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As a first time Destiny 2: Beyond Light player, I'm confused but completely enamored

Destiny 2 Beyond Light
(Image credit: Bungie)

Many people in my life have urged me to play Destiny 2 for years, whether it's my coworkers, my partner, or a random drunk guy at the dive bar who overheard me talking about my job. I would always steadfastly refuse. "It's too much," I would say, "I don't get it," I would insist. Now, with around ten hours of Destiny 2: Beyond Light under my belt, I can say with confidence that it is too much, and I still don't get it – but I love it anyway.

The legendary shard that broke this stubborn camel's back was when my friend Gita told me Destiny 2 would provide "no thoughts head empty vibes" with the mechanics of a "perfect shooter". "If you ever played Halo, you'll understand why people love this," she texted me. "I spent two years straight playing Halo 3," I responded. So I bought Beyond Light.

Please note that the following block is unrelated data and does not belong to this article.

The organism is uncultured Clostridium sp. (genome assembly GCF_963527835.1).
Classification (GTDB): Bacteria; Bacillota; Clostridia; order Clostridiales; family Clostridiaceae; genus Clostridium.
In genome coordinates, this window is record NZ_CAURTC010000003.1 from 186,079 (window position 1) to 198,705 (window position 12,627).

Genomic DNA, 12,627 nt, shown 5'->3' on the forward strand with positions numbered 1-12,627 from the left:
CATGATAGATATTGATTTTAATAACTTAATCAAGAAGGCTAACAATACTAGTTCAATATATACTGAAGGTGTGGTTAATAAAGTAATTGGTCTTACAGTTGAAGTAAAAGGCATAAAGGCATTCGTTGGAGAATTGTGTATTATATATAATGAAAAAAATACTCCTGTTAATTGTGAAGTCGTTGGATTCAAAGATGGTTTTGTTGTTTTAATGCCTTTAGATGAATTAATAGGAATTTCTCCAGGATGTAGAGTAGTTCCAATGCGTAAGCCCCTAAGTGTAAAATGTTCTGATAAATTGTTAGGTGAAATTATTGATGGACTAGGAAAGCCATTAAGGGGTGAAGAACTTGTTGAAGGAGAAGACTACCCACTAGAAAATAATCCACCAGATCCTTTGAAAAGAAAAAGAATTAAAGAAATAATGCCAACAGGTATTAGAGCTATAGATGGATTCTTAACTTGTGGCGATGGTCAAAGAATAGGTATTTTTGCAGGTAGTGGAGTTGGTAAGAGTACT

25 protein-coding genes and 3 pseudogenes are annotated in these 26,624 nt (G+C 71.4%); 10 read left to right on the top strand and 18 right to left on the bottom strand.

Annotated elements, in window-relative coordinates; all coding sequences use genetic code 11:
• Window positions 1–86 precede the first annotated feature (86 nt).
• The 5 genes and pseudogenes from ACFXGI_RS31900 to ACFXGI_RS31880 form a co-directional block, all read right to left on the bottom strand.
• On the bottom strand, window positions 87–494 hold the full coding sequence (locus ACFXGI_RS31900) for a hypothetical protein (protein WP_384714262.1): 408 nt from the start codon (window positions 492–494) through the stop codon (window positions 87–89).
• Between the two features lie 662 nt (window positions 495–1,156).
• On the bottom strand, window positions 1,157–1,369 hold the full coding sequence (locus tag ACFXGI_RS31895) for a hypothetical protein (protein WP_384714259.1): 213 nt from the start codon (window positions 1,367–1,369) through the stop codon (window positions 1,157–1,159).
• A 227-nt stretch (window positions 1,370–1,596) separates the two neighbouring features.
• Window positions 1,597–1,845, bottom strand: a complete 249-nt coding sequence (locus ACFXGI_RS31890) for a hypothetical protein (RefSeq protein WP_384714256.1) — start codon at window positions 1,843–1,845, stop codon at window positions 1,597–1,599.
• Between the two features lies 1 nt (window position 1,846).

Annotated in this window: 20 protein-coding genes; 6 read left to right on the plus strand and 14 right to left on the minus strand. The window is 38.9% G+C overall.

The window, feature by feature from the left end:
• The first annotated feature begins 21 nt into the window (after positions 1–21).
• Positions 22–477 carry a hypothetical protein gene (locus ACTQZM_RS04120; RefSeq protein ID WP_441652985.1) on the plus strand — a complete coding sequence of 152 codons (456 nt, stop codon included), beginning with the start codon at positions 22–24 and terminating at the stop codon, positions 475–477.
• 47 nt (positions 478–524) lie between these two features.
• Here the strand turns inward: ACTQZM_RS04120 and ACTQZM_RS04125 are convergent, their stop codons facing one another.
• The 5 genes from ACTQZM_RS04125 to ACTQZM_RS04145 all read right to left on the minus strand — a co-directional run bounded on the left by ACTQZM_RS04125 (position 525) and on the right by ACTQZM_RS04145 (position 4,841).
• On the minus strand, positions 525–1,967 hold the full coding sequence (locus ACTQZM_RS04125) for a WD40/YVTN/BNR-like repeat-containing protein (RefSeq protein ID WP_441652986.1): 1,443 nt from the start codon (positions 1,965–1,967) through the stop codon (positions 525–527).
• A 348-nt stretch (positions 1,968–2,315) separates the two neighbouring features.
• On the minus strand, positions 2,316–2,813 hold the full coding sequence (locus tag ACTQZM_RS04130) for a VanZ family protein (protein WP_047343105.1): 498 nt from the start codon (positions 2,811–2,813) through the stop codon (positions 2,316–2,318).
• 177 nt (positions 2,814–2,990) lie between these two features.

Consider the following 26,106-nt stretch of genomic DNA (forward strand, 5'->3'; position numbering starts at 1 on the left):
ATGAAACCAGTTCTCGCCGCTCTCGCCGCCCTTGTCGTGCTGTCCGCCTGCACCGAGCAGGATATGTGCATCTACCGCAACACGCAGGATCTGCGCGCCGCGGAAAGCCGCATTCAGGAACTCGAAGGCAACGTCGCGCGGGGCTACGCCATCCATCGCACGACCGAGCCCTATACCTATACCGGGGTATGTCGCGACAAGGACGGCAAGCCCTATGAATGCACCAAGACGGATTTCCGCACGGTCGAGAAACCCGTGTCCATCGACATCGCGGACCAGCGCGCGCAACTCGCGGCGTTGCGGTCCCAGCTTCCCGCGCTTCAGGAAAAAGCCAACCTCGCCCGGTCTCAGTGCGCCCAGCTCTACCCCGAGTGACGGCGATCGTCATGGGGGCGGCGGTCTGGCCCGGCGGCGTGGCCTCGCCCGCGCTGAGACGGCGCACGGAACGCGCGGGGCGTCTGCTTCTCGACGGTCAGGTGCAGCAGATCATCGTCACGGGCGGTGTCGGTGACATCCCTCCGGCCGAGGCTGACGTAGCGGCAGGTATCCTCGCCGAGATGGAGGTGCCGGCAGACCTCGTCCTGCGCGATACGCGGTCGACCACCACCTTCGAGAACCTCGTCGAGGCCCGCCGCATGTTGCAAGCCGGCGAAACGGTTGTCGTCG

Destiny 2: Beyond Light is a massive expansion, and the first part of a trilogy of expansions set to release through 2022. It takes you to a brand-new ice world called Europa and gives you a brand-new freezing power called Stasis. None of this means anything if you haven't played Destiny 2 before, especially considering a huge chunk of the game's content was vaulted to make room for Beyond Light goodies. But the confusion you will encounter as a first-time Destiny 2 player is soon overshadowed by the excitement you'll feel as you blow through countless enemies for a very unclear reason. We've already got a Destiny 2: Beyond Light review from our resident Destiny expert, Austin Wood. But what is Destiny 2: Beyond Light like for a first-time player? Let me tell you.

Destiny 2: Beyond Lore

Destiny 2 Beyond Light review in progress

(Image credit: Bungie)